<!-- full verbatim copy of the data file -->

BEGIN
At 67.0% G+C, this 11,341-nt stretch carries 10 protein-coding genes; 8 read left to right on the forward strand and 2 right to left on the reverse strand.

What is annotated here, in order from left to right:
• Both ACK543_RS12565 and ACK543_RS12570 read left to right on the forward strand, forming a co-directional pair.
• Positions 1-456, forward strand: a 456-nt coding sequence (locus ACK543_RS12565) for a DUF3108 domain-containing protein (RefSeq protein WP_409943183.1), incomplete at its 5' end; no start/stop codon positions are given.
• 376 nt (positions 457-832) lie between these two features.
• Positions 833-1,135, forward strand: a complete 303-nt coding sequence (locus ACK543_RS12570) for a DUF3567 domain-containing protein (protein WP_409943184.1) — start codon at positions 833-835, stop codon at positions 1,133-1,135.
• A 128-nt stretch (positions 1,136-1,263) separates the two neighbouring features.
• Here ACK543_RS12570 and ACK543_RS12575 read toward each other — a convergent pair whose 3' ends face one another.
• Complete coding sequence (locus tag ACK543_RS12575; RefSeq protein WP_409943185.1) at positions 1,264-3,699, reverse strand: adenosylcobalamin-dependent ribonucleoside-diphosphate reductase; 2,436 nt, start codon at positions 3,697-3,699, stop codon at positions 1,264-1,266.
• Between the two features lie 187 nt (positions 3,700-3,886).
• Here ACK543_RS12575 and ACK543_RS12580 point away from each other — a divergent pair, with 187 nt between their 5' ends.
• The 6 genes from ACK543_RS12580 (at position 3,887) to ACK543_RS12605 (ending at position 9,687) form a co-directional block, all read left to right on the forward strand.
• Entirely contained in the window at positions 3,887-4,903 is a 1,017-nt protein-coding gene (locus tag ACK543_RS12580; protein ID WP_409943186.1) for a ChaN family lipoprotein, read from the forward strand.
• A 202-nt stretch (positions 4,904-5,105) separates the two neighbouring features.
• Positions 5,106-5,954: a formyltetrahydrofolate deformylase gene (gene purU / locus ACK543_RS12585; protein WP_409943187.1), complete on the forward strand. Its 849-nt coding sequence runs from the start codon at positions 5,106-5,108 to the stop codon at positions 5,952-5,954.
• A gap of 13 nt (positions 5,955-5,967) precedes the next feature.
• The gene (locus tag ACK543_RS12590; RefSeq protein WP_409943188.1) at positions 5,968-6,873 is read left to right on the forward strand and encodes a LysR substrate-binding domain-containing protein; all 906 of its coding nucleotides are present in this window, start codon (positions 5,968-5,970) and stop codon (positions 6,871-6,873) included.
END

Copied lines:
At 67.0% G+C, this 11,341-nt stretch carries 10 protein-coding genes; 8 read left to right on the forward strand and 2 right to left on the reverse strand.

What is annotated here, in order from left to right:
• Both ACK543_RS12565 and ACK543_RS12570 read left to right on the forward strand, forming a co-directional pair.
• Positions 1-456, forward strand: a 456-nt coding sequence (locus ACK543_RS12565) for a DUF3108 domain-containing protein (RefSeq protein WP_409943183.1), incomplete at its 5' end; no start/stop codon positions are given.
• 376 nt (positions 457-832) lie between these two features.
• Positions 833-1,135, forward strand: a complete 303-nt coding sequence (locus ACK543_RS12570) for a DUF3567 domain-containing protein (protein WP_409943184.1) — start codon at positions 833-835, stop codon at positions 1,133-1,135.
• A 128-nt stretch (positions 1,136-1,263) separates the two neighbouring features.
• Here ACK543_RS12570 and ACK543_RS12575 read toward each other — a convergent pair whose 3' ends face one another.
• Complete coding sequence (locus tag ACK543_RS12575; RefSeq protein WP_409943185.1) at positions 1,264-3,699, reverse strand: adenosylcobalamin-dependent ribonucleoside-diphosphate reductase; 2,436 nt, start codon at positions 3,697-3,699, stop codon at positions 1,264-1,266.
• Between the two features lie 187 nt (positions 3,700-3,886).
• Here ACK543_RS12575 and ACK543_RS12580 point away from each other — a divergent pair, with 187 nt between their 5' ends.
• The 6 genes from ACK543_RS12580 (at position 3,887) to ACK543_RS12605 (ending at position 9,687) form a co-directional block, all read left to right on the forward strand.
• Entirely contained in the window at positions 3,887-4,903 is a 1,017-nt protein-coding gene (locus tag ACK543_RS12580; protein ID WP_409943186.1) for a ChaN family lipoprotein, read from the forward strand.
• A 202-nt stretch (positions 4,904-5,105) separates the two neighbouring features.
• Positions 5,106-5,954: a formyltetrahydrofolate deformylase gene (gene purU / locus ACK543_RS12585; protein WP_409943187.1), complete on the forward strand. Its 849-nt coding sequence runs from the start codon at positions 5,106-5,108 to the stop codon at positions 5,952-5,954.
• A gap of 13 nt (positions 5,955-5,967) precedes the next feature.
• The gene (locus tag ACK543_RS12590; RefSeq protein WP_409943188.1) at positions 5,968-6,873 is read left to right on the forward strand and encodes a LysR substrate-binding domain-containing protein; all 906 of its coding nucleotides are present in this window, start codon (positions 5,968-5,970) and stop codon (positions 6,871-6,873) included.